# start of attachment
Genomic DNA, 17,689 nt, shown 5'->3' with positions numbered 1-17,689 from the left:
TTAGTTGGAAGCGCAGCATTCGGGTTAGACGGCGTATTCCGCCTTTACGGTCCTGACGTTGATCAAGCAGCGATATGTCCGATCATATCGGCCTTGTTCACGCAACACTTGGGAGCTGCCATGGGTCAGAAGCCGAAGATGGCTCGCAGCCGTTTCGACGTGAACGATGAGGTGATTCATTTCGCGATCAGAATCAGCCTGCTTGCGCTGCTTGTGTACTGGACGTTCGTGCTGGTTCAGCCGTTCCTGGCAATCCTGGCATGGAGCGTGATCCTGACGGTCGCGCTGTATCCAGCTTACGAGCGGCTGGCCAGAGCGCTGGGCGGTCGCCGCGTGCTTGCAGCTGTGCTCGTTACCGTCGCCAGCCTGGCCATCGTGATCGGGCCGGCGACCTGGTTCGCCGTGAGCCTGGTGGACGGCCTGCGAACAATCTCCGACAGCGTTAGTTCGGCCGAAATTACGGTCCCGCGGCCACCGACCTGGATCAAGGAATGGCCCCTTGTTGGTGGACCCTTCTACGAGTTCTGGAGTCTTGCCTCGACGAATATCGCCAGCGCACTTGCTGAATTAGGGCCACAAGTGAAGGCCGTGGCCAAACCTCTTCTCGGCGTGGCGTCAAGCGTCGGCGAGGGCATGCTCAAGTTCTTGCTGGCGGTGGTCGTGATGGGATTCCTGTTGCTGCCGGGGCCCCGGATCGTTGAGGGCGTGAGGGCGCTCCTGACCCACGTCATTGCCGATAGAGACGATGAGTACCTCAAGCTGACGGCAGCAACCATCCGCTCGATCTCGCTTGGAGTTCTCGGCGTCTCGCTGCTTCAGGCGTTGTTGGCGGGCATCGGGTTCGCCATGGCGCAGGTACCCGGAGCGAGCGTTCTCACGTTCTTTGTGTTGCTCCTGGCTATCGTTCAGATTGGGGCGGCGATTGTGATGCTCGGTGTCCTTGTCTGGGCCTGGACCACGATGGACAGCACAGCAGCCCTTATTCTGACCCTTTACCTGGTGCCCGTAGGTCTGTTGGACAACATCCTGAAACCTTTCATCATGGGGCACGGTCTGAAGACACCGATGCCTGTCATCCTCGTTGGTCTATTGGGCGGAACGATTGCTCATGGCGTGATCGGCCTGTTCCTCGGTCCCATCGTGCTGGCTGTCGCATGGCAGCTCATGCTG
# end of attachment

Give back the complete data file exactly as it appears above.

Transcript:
Genomic DNA, 17,689 nt, shown 5'->3' with positions numbered 1-17,689 from the left:
TTAGTTGGAAGCGCAGCATTCGGGTTAGACGGCGTATTCCGCCTTTACGGTCCTGACGTTGATCAAGCAGCGATATGTCCGATCATATCGGCCTTGTTCACGCAACACTTGGGAGCTGCCATGGGTCAGAAGCCGAAGATGGCTCGCAGCCGTTTCGACGTGAACGATGAGGTGATTCATTTCGCGATCAGAATCAGCCTGCTTGCGCTGCTTGTGTACTGGACGTTCGTGCTGGTTCAGCCGTTCCTGGCAATCCTGGCATGGAGCGTGATCCTGACGGTCGCGCTGTATCCAGCTTACGAGCGGCTGGCCAGAGCGCTGGGCGGTCGCCGCGTGCTTGCAGCTGTGCTCGTTACCGTCGCCAGCCTGGCCATCGTGATCGGGCCGGCGACCTGGTTCGCCGTGAGCCTGGTGGACGGCCTGCGAACAATCTCCGACAGCGTTAGTTCGGCCGAAATTACGGTCCCGCGGCCACCGACCTGGATCAAGGAATGGCCCCTTGTTGGTGGACCCTTCTACGAGTTCTGGAGTCTTGCCTCGACGAATATCGCCAGCGCACTTGCTGAATTAGGGCCACAAGTGAAGGCCGTGGCCAAACCTCTTCTCGGCGTGGCGTCAAGCGTCGGCGAGGGCATGCTCAAGTTCTTGCTGGCGGTGGTCGTGATGGGATTCCTGTTGCTGCCGGGGCCCCGGATCGTTGAGGGCGTGAGGGCGCTCCTGACCCACGTCATTGCCGATAGAGACGATGAGTACCTCAAGCTGACGGCAGCAACCATCCGCTCGATCTCGCTTGGAGTTCTCGGCGTCTCGCTGCTTCAGGCGTTGTTGGCGGGCATCGGGTTCGCCATGGCGCAGGTACCCGGAGCGAGCGTTCTCACGTTCTTTGTGTTGCTCCTGGCTATCGTTCAGATTGGGGCGGCGATTGTGATGCTCGGTGTCCTTGTCTGGGCCTGGACCACGATGGACAGCACAGCAGCCCTTATTCTGACCCTTTACCTGGTGCCCGTAGGTCTGTTGGACAACATCCTGAAACCTTTCATCATGGGGCACGGTCTGAAGACACCGATGCCTGTCATCCTCGTTGGTCTATTGGGCGGAACGATTGCTCATGGCGTGATCGGCCTGTTCCTCGGTCCCATCGTGCTGGCTGTCGCATGGCAGCTCATGCTG